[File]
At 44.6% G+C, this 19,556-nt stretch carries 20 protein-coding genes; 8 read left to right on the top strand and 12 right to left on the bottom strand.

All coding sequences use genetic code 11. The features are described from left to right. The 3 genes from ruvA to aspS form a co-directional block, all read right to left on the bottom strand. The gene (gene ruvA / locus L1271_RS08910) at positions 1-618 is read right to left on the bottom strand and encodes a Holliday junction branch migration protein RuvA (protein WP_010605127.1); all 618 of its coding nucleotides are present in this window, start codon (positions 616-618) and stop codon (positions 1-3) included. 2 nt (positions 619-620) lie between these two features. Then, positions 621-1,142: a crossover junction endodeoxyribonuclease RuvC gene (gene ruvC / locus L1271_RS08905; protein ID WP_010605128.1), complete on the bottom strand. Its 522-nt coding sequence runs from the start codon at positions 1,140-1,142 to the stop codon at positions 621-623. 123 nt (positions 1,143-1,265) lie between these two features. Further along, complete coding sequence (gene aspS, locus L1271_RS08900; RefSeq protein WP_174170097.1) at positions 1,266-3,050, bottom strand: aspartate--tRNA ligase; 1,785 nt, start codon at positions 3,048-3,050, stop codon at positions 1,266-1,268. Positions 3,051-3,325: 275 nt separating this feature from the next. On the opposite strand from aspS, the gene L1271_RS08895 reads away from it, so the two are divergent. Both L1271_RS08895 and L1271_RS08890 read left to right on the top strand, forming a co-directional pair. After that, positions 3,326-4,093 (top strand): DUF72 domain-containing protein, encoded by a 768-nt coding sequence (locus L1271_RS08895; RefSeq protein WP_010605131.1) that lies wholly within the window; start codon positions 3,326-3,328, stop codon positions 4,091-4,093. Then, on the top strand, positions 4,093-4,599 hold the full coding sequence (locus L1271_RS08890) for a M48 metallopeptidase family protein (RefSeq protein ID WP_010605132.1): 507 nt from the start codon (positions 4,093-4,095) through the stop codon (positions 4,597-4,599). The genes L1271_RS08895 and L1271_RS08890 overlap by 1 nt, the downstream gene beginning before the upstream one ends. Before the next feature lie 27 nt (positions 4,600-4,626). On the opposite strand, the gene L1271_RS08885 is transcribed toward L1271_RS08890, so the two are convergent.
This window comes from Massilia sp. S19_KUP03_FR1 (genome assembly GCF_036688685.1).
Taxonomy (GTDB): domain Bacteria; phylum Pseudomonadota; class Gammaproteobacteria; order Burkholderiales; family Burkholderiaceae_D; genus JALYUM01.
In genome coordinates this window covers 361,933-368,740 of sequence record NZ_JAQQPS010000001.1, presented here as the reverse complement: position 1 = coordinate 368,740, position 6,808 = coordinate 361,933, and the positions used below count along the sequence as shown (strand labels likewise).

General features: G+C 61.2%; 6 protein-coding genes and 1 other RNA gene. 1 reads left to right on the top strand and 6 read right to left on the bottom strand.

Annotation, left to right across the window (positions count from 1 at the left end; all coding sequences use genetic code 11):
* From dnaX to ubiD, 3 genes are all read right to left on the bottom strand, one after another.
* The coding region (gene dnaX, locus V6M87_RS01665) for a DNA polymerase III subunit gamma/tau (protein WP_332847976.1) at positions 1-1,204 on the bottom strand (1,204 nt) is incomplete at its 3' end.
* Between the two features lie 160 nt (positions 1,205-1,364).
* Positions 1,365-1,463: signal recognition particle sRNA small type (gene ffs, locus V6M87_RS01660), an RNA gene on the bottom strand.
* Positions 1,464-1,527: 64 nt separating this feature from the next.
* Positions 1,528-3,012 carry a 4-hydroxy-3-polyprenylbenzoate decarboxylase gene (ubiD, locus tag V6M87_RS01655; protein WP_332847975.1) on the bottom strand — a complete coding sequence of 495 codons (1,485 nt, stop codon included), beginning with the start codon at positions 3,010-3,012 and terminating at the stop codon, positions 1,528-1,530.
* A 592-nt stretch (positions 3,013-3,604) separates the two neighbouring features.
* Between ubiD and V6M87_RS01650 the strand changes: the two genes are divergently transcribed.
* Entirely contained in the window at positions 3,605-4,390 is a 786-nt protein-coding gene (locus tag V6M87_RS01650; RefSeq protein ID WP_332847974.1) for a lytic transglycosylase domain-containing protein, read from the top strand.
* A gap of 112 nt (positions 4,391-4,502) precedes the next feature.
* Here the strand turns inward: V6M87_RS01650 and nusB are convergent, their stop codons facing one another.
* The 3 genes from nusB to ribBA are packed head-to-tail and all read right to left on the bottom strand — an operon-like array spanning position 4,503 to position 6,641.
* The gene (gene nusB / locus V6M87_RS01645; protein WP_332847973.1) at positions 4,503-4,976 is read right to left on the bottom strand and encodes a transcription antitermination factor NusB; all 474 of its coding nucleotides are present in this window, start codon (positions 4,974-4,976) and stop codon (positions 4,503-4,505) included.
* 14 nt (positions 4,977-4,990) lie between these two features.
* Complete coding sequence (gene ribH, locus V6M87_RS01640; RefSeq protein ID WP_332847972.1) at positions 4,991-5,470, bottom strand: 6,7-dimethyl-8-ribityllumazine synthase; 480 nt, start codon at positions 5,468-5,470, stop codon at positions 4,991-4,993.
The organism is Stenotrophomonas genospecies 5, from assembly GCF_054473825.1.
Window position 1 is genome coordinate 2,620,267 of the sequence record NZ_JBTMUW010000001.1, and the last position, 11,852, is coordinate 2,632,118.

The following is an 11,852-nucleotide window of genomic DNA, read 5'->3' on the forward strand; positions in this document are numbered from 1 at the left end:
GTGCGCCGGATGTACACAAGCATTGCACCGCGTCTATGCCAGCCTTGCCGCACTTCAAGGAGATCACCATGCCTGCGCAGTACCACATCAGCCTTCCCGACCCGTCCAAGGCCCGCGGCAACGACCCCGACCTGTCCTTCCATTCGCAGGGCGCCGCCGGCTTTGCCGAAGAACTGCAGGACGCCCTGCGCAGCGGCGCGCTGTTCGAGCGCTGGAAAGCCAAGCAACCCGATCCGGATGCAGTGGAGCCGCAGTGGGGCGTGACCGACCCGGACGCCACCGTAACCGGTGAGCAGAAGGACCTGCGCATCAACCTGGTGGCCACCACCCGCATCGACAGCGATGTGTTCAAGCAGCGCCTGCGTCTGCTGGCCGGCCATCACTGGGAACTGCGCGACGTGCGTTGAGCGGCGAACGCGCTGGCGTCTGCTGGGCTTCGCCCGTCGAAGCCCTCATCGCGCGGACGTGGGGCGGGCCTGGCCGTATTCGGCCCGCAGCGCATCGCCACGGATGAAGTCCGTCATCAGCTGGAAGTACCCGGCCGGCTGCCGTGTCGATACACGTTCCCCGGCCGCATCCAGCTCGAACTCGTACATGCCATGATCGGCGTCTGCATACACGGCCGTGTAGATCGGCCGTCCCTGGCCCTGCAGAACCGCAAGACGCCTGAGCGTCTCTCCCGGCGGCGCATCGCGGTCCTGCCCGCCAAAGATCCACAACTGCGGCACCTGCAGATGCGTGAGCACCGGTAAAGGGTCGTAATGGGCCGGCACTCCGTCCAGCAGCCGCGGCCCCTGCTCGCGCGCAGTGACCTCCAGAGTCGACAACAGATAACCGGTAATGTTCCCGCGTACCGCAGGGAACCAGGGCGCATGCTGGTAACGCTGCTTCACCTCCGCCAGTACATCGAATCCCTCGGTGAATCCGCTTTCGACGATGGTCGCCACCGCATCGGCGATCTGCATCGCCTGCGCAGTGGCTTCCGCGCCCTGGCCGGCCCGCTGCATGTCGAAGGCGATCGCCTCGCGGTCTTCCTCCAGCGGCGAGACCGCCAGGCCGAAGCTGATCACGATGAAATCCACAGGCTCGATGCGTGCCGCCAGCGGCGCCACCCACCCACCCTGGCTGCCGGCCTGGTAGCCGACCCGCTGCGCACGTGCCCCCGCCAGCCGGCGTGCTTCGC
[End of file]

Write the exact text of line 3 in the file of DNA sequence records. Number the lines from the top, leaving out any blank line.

This window comes from Massilia sp. S19_KUP03_FR1 (genome assembly GCF_036688685.1).